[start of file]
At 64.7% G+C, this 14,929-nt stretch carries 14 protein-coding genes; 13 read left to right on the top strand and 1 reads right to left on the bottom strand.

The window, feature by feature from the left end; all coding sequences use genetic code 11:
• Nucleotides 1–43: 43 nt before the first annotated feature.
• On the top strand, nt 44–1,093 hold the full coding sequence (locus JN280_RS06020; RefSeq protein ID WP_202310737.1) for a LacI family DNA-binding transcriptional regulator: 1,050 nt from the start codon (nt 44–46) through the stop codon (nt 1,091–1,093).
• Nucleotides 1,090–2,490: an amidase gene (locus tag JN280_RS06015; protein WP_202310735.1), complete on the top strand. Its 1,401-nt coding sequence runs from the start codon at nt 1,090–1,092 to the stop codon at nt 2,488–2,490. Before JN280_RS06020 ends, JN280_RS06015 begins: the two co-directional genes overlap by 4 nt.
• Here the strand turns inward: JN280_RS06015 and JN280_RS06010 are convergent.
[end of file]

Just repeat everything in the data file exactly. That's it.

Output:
At 64.7% G+C, this 14,929-nt stretch carries 14 protein-coding genes; 13 read left to right on the top strand and 1 reads right to left on the bottom strand.

The window, feature by feature from the left end; all coding sequences use genetic code 11:
• Nucleotides 1–43: 43 nt before the first annotated feature.
• On the top strand, nt 44–1,093 hold the full coding sequence (locus JN280_RS06020; RefSeq protein ID WP_202310737.1) for a LacI family DNA-binding transcriptional regulator: 1,050 nt from the start codon (nt 44–46) through the stop codon (nt 1,091–1,093).
• Nucleotides 1,090–2,490: an amidase gene (locus tag JN280_RS06015; protein WP_202310735.1), complete on the top strand. Its 1,401-nt coding sequence runs from the start codon at nt 1,090–1,092 to the stop codon at nt 2,488–2,490. Before JN280_RS06020 ends, JN280_RS06015 begins: the two co-directional genes overlap by 4 nt.
• Here the strand turns inward: JN280_RS06015 and JN280_RS06010 are convergent.